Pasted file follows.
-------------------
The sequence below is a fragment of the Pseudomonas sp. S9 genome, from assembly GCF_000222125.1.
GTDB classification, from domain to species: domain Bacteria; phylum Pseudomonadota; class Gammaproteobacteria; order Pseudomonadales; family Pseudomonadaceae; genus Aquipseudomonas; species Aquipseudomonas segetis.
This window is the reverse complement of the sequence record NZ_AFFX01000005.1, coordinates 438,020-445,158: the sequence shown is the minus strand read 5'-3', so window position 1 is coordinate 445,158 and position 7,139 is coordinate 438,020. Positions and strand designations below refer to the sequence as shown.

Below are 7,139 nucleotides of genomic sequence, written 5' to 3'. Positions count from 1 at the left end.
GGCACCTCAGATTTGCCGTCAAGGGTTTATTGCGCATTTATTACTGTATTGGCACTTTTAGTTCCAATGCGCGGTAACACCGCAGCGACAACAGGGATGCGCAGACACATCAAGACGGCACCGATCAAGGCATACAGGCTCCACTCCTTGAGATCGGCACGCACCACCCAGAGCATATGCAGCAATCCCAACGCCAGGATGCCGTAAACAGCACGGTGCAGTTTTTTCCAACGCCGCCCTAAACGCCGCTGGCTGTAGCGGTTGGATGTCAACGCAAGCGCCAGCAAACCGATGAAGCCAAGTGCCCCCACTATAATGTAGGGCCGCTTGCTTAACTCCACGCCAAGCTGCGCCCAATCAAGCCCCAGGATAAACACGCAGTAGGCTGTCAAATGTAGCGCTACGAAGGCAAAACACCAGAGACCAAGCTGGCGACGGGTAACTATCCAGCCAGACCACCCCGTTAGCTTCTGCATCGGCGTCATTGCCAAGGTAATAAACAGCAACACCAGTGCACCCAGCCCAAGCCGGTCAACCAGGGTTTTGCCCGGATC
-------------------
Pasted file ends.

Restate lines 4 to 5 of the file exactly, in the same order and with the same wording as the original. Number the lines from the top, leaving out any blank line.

Below are 7,139 nucleotides of genomic sequence, written 5' to 3'. Positions count from 1 at the left end.
GGCACCTCAGATTTGCCGTCAAGGGTTTATTGCGCATTTATTACTGTATTGGCACTTTTAGTTCCAATGCGCGGTAACACCGCAGCGACAACAGGGATGCGCAGACACATCAAGACGGCACCGATCAAGGCATACAGGCTCCACTCCTTGAGATCGGCACGCACCACCCAGAGCATATGCAGCAATCCCAACGCCAGGATGCCGTAAACAGCACGGTGCAGTTTTTTCCAACGCCGCCCTAAACGCCGCTGGCTGTAGCGGTTGGATGTCAACGCAAGCGCCAGCAAACCGATGAAGCCAAGTGCCCCCACTATAATGTAGGGCCGCTTGCTTAACTCCACGCCAAGCTGCGCCCAATCAAGCCCCAGGATAAACACGCAGTAGGCTGTCAAATGTAGCGCTACGAAGGCAAAACACCAGAGACCAAGCTGGCGACGGGTAACTATCCAGCCAGACCACCCCGTTAGCTTCTGCATCGGCGTCATTGCCAAGGTAATAAACAGCAACACCAGTGCACCCAGCCCAAGCCGGTCAACCAGGGTTTTGCCCGGATC